SQLBits London Agenda Announced

Posted on by Brent Posted in Blog Posts | 2 Comments

The next SQLBits agenda is out, and I’m particularly excited about one session in particular:

Cool Story, Bro: The DBAreactions Guide to SQL Server 2014

You’re hearing a lot about the new features in SQL Server, but you’re not hearing a lot about the drawbacks. Ever wonder why? Join Brent Ozar, the guy behind DBAreactions.com, for a sarcastic, funny look at SQL Server 2014’s features, bugs, and gotchas.

You’ll learn why Brent rarely deploys Hekaton, clustered columnstore indexes, Buffer Pool Extensions, Azure backups and secondaries, and even AlwaysOn Availability Groups. You’ll laugh, you’ll cry, and most importantly, you’ll learn real lessons to avoid pain in your own deployments.

Awwww yeah. We’re gonna have some fun in this one.

Oh sure, SQLbits has 10+ tracks of “real” sessions from “real” presenters like Argenis Fernandez using WireShark to gauge a query performance competitionBob Ward doing two hours on memory, and Adam Machanic explaining row goals (a concept most folks have never even heard of).

But this is also a conference that really gets how to have fun.

Just another evening at SQLbits.

Just another evening at SQLbits.

This year’s theme is superheroes, and of course, costumes are encouraged. I’m really torn – I can’t decide between Dr. Horrible or one of Bad Horse’s singing sidekicks. (Yeah, I know, they’re villains, but with all these superheroes around, don’t we need a few villains? And besides, I don’t have Captain Hammer’s body.)

Yes, I Actually Enjoyed Selling Consulting Services

Posted on by Brent Posted in Blog Posts | Leave a comment

I bet you hate salespeople.

Yeah, for the most part, me too.

Bad news: if you start consulting, you’re gonna have to sell your time. You have to figure out how to talk people into signing a contract that says, “We’re going to do ___ for you, and you’re going to pay us $___.” Both of those blanks are completely up for negotiation, and frankly, your customers are in a better negotiating position than you.

Would you buy a slightly used consultant from this man?

Would you buy a slightly used consultant from this man?

Good news: if you put some work into your company from the start, the sales process doesn’t have to suck. It can even be enjoyable – not just for the salesperson, but for both sides. (Seriously, I’m enjoying it.)

Master marketers Christian Hasker and Andy Grant taught me that specialization is everything: you want to be known for solving one very specific pain. If you do everything, you compete with everybody, and you can’t win that game. But if you build up a reputation for being the experts on relieving ___ pains, then whenever someone has that pain, they’re going to call you first. You’re in the driver’s seat.

Building up a reputation means blogging, presenting, webcasting, building newsletters, etc. This is called inbound marketing: giving away material that’s so good that people ask for it by name. Later, when they’ve got money to spend, they’ll remember how good your free stuff was, and they’ll hopefully open up their wallet to get your personal help.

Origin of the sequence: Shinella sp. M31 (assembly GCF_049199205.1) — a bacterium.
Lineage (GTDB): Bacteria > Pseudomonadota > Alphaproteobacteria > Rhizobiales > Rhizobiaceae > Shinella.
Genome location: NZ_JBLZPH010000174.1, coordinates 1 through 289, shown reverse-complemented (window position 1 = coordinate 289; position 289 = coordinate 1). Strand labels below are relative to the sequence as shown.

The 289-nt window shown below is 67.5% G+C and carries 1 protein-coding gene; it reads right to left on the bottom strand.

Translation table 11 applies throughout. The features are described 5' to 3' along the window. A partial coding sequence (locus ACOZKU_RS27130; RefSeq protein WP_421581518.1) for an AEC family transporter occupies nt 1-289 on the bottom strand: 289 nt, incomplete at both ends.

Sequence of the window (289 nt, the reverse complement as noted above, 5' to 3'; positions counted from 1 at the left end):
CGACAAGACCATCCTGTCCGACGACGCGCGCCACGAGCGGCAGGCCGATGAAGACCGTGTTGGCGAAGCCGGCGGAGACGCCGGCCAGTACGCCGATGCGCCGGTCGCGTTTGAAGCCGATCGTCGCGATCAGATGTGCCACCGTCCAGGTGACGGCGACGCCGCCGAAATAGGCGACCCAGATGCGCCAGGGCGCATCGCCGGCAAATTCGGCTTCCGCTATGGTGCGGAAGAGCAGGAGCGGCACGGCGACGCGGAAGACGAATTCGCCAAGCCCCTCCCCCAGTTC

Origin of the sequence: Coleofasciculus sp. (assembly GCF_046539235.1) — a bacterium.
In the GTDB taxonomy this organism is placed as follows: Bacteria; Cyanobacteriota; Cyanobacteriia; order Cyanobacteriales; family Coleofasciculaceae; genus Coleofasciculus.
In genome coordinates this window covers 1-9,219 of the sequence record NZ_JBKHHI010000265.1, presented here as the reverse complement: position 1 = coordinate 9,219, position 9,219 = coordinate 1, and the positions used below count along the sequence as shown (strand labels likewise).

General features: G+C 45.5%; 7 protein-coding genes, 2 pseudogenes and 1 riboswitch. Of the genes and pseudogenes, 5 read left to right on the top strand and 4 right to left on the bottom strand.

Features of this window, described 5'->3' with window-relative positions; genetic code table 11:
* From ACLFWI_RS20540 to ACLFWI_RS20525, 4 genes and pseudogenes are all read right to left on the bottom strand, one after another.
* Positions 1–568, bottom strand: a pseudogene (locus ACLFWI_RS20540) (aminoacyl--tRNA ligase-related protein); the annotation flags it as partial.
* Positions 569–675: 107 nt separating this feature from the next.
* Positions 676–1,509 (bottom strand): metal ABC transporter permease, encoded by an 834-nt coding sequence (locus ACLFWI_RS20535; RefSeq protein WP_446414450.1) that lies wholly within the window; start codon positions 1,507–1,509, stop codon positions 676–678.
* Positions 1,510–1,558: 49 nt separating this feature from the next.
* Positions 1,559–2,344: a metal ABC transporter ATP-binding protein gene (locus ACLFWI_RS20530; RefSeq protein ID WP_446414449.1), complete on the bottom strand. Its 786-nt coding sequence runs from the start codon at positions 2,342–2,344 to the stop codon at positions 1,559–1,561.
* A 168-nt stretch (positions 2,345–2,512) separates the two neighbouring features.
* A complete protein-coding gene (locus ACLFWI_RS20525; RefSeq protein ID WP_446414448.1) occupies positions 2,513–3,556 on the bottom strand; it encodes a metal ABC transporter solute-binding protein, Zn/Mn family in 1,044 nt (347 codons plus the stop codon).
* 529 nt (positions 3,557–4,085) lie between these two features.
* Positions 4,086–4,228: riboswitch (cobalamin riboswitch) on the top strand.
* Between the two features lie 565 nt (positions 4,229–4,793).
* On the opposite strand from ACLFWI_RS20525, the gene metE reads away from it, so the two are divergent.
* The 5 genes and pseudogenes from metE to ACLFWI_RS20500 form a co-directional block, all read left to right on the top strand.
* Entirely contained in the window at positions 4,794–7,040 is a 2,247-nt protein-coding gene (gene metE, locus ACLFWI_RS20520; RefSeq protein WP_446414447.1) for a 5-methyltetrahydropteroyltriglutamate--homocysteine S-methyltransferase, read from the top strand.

How Blogging Affects the Sales Process

When customers contact us to set up a meeting, they fall into two categories:

The Lifers: the ones who have followed us for months or years. When I start to introduce Brent Ozar Unlimited on those sales calls, they start laughing and tell me to shut up. However, usually not everyone on the call knows us – I still have to win over a manager or two, but it’s easy because their staff is already relying on us.

The Rest: the ones who just found us via Google in the last few hours or days. The fact that we showed up in their sales results helps immensely with the relationship-building process. I rarely get the question of, “How do we know you can actually fix this problem,” and when I do, I can answer with a list of related blog posts and webcasts about the topic.

When you have thousands of blog posts and hundreds of videos, the sales process is friendly and easy. I don’t have to be defensive or persuasive. I just listen to what the customer’s pain points are, talk about our public expertise on that topic, and describe our product.

How Our Personalities Affect the Sales Process

When Jeremiah, Kendra, and I designed the company’s brand, we wanted it to reflect us personally. We’re goofy, friendly, and down-to-earth. Sure, we work hard and we do crazy technical stuff with databases, but first and foremost, we wanted people to understand that we were fun to work with.

We even worked with Epipheo to build a 90-second video explaining how we work:

As a result, right when people hit the very first page of BrentOzar.com, they understand that we’re different. We’re not some big GinormoCorp company where you never know which stiff, boring suit you’ll be working with. You’re hiring real people with real personalities.

How Simplified Products Make Sales Easier, Too

We sell exactly one product to new customers: SQL Critical Care®, a 4-day engagement that gets to the root cause of their SQL Server performance or availability pains. I think of it as just one box that we keep on the shelf.

They also know that we're weird, and we like food.

They also know that we’re weird, and we like food.

Christian & Andy taught me that if you have as few products as possible, then you can make your marketing message as clear as possible. If you try to do everything, then you compete with everyone, and you don’t wanna compete with the people on Fiverr.